Secrets of Cameroonian women
by Djaïli Amadou Amal
Emmanuelle Collas, 254 p., € 17
“Munyal! “ This call to temperance (“patience” in the Fulani language) is the daily life of the women whose trajectory Djaïli Amadou Amal describes. Three women who are enjoined to remain in their place, to accept their fate with submission. Three linked destinies. Fulani and Muslim, they live in a wealthy district of Maroua, a town located in the Far North region of Cameroon. Each takes the floor in turn.
The first, Ramla, 17, is attending high school year end. She has little relationship with her father, busy with flourishing business and little concern for his numerous descendants, especially daughters – he has about thirty children born to his four wives. This plethora of families lives in a “concession”, a group of buildings behind an enclosure of high walls. Ramla, who dreams of studying to become a pharmacist, is in no hurry to get married, which could mean giving up her ambitions. Yet it is with his wedding that the book opens.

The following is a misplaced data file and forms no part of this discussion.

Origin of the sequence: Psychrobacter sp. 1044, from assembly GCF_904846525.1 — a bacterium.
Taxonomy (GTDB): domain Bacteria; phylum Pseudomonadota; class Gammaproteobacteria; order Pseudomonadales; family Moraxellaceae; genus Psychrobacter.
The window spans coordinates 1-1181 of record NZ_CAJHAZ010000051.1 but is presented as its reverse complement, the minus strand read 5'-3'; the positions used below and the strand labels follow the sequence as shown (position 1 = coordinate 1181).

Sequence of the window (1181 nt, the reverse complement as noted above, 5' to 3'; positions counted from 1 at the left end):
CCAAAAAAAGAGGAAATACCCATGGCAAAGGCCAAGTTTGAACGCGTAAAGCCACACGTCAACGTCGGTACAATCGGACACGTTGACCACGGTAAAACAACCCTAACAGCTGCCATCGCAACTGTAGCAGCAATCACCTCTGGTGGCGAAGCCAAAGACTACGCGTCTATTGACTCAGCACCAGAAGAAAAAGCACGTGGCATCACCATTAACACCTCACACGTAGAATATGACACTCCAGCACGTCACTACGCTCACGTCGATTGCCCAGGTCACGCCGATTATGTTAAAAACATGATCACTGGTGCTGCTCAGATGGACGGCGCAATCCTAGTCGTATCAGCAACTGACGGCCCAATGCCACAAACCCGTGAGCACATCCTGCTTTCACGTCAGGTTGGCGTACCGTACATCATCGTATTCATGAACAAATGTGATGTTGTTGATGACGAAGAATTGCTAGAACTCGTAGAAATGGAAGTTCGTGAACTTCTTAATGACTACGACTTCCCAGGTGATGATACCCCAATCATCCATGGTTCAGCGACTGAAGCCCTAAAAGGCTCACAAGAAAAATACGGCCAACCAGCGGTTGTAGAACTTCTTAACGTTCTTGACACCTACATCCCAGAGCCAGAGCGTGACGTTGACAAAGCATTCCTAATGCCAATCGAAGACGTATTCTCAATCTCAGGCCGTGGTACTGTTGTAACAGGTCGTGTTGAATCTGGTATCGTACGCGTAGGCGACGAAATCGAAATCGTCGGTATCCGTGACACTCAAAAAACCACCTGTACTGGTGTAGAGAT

The same day, her younger Hindu – born of another mother – also married a man she did not want. Ramla’s husband is the rich and powerful Alhadji, of whom she becomes the second wife; that of Hindu is her cousin Mubarak, a notorious thug who has already tried to rape her. Second voice of the novel, Hindu relates the ordeal of a union with a brutal man, in the complete indifference of those around him. “Munyal! “, retort to her the few people she can confide in. Then it is Safira, Alhadji’s first wife, who speaks in turn. At 35, married to him for two decades, she saw Ramla’s arrival as a betrayal, and hate him fiercely.
In a simple style that gives strength to his novel, Djaïli Amadou Amal immerses himself in a way of life and a system of thought which, in the name of a certain vision of Islam, prohibit women from any rebellion, whatever the violence suffered. This cruel hierarchy of genres, the obsession with appearances and ” dignity “ give rise to murderous conflicts between co-wives, subject to rigid codes even in their right to address their husbands. If everything rings terribly true in this controlled narration, it is because its author, born in 1975, was forcibly married at 17 to a polygamous man. She related it in her first book: Walaande. The art of sharing a husband, not broadcast in France, but which earned it immediate fame on the Cameroonian literary scene.